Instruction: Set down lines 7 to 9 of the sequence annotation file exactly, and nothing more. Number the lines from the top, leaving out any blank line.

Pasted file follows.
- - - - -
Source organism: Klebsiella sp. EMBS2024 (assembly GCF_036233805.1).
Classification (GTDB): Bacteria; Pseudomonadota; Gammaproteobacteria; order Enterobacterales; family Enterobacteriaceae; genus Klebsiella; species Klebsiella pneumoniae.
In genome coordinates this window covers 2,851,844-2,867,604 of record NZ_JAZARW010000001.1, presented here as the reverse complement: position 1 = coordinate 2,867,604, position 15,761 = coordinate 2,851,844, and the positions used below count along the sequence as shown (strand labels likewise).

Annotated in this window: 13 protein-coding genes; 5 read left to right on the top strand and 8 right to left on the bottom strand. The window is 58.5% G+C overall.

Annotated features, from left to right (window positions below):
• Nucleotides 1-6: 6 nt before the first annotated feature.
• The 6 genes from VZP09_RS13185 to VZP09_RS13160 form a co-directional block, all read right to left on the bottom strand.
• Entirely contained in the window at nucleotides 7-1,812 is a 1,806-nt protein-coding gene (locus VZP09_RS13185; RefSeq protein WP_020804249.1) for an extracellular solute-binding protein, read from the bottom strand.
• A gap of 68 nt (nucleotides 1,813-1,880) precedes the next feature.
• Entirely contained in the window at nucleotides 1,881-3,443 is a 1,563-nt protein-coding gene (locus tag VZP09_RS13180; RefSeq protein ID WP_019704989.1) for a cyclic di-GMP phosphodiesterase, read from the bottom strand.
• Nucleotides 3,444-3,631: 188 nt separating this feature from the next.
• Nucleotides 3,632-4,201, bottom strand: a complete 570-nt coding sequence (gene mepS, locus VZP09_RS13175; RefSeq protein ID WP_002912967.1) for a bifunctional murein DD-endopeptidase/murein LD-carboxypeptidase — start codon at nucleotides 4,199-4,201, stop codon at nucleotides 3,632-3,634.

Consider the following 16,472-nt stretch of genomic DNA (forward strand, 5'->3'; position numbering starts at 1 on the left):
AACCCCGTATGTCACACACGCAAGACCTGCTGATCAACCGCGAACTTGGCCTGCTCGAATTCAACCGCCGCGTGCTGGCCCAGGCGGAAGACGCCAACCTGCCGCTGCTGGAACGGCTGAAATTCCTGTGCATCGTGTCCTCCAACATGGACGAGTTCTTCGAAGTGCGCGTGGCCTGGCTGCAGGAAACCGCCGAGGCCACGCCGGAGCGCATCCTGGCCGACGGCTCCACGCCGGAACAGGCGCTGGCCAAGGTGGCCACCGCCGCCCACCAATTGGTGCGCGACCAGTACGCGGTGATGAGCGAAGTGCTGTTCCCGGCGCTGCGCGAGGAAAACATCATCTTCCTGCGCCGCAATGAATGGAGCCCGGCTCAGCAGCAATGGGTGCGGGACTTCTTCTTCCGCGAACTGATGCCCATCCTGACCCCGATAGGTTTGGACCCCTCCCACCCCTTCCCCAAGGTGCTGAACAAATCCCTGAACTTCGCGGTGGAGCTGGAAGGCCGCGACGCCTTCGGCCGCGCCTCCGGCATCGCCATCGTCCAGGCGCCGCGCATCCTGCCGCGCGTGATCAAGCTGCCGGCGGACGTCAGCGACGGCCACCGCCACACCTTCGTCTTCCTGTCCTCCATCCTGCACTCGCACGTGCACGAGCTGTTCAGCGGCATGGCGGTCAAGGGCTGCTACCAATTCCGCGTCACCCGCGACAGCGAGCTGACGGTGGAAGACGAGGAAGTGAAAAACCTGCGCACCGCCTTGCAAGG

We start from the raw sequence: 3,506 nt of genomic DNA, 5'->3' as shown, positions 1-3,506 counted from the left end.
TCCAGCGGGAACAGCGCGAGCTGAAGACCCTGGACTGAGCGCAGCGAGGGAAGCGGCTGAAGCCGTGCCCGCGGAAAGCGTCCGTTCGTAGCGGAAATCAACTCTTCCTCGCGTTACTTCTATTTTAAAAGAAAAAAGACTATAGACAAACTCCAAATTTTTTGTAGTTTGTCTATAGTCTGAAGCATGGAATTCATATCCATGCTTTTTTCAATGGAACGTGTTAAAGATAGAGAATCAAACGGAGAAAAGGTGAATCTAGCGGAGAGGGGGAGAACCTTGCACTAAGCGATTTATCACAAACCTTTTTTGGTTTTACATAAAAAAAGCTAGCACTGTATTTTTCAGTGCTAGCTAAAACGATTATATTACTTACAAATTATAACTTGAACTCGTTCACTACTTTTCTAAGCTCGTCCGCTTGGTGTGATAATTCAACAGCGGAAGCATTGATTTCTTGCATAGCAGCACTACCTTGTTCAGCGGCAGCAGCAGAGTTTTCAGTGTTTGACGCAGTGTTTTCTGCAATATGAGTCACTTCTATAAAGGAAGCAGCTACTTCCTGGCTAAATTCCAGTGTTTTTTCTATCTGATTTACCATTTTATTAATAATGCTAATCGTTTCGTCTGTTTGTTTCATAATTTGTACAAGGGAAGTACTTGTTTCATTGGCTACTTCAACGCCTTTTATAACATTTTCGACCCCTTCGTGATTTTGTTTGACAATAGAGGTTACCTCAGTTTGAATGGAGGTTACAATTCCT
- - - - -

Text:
• The 6 genes from VZP09_RS13185 to VZP09_RS13160 form a co-directional block, all read right to left on the bottom strand.
• Entirely contained in the window at nucleotides 7-1,812 is a 1,806-nt protein-coding gene (locus VZP09_RS13185; RefSeq protein WP_020804249.1) for an extracellular solute-binding protein, read from the bottom strand.
• A gap of 68 nt (nucleotides 1,813-1,880) precedes the next feature.